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The policy paper sheds light on the situation in Jordan regarding Menstrual Hygiene Management, the ability of women and girls in Jordan to access services and information on menstruation and the impact of the legislative, economic and social gaps in accessing health products related to the menstrual cycle. 

In Jordan, recent research is shedding light on this phenomenon, which has not been dealt with yet by public health institutions. Accordingly, feminine hygiene products that women and girls need during their menstrual cycle have not been listed under essential healthcare items until now. This is in addition to the many misconceptions, social norms, and wrong uses of menstrual health products and the difficulty of obtaining them, all of which increases the suffering of many women and girls. Whether due to the lack of availability of feminine hygiene products in public healthcare centres, the absence of purchase power, the stigma attached to buying the products in public, or the lack of clean and safe spaces to use these products, the economic factor constitutes a pivotal aspect of this issue since this problem has worsened in Jordan in pockets of poverty, refugee camps, and host communities.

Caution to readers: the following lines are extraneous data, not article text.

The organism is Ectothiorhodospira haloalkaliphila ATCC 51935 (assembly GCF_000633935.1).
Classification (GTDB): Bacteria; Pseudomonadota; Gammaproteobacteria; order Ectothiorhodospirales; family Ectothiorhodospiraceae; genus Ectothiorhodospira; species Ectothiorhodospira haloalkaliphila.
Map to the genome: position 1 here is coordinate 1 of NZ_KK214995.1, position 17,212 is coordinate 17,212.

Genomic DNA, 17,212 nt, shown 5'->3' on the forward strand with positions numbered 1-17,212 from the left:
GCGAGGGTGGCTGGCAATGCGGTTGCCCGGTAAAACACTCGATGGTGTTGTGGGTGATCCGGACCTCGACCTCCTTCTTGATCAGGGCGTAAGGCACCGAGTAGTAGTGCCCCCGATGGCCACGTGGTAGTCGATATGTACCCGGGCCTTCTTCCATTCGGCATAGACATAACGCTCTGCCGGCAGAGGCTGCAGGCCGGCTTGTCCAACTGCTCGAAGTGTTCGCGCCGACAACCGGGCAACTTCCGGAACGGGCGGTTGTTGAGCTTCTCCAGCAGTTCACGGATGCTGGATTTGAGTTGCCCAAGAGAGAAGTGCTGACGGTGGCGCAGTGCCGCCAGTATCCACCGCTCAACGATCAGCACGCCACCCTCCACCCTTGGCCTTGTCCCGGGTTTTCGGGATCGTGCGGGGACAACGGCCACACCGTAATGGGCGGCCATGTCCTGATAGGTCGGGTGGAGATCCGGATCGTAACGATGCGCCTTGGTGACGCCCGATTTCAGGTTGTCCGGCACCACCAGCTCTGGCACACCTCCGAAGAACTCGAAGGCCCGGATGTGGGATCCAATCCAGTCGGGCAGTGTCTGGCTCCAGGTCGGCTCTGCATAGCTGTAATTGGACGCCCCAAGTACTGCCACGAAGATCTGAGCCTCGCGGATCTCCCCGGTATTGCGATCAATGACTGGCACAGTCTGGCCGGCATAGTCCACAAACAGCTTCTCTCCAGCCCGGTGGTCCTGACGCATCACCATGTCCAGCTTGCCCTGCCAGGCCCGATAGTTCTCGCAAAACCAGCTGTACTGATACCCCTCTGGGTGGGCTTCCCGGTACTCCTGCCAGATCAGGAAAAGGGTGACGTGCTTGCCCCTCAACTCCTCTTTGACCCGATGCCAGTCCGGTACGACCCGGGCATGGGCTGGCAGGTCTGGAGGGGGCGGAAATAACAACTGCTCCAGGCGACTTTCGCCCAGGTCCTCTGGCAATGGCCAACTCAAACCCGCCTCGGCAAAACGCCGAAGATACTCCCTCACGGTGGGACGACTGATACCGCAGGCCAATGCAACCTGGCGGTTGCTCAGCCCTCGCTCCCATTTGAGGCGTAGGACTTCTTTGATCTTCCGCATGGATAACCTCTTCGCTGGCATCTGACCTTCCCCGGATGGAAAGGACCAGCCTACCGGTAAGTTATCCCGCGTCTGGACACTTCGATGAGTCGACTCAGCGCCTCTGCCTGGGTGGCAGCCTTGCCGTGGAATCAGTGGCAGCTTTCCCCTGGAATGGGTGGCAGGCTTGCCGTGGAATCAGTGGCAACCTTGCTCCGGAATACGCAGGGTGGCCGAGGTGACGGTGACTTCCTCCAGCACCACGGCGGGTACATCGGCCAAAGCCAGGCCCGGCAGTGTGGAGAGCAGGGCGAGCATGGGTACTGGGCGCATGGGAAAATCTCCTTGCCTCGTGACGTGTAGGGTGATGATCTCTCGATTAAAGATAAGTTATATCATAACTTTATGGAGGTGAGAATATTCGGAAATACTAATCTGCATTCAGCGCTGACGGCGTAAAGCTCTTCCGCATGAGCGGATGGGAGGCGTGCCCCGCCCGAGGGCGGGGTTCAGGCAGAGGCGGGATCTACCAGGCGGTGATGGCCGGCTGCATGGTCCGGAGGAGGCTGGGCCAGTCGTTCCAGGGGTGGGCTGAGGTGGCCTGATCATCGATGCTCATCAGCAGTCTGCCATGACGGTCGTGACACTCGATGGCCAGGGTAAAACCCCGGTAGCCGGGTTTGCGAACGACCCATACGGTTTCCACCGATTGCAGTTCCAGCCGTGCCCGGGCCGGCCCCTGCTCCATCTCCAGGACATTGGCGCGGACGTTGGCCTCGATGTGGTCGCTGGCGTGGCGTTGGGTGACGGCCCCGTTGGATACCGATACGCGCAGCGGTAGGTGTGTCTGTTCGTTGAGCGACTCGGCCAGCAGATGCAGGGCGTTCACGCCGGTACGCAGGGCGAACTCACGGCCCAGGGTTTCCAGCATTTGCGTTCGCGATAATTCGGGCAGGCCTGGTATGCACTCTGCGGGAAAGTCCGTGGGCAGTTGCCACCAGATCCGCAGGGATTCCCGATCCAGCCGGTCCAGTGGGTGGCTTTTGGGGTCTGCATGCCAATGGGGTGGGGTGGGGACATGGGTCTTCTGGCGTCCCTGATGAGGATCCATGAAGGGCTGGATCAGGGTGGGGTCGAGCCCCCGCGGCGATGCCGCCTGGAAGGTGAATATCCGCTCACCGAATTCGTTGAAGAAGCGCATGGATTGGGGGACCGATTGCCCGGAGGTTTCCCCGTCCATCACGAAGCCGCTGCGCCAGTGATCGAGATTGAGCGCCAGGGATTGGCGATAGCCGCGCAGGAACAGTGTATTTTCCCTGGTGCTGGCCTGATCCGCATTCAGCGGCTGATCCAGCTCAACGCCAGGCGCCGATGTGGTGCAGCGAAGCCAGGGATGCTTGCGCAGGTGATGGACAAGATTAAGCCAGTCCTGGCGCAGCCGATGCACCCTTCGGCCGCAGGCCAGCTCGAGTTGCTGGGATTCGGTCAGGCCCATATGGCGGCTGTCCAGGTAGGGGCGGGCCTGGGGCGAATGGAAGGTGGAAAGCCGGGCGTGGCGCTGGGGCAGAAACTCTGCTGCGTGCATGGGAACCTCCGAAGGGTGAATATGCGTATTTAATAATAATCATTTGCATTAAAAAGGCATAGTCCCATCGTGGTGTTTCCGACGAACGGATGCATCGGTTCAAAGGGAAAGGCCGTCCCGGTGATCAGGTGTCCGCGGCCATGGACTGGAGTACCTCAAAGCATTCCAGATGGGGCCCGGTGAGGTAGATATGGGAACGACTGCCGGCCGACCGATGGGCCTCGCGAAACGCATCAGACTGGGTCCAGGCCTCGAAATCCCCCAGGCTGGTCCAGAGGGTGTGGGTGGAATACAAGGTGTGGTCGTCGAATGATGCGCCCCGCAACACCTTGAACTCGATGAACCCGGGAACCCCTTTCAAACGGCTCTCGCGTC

The paper is based on consultations conducted with a number of women and girls in Jordan, to understand their experience in Menstrual Hygiene Management, and the challenges they face during menstruation. The paper also discusses solutions that can help obtain menstrual products and the access to information without experiencing social and/or economic constraints, and ensure women’s health and mental wellbeing.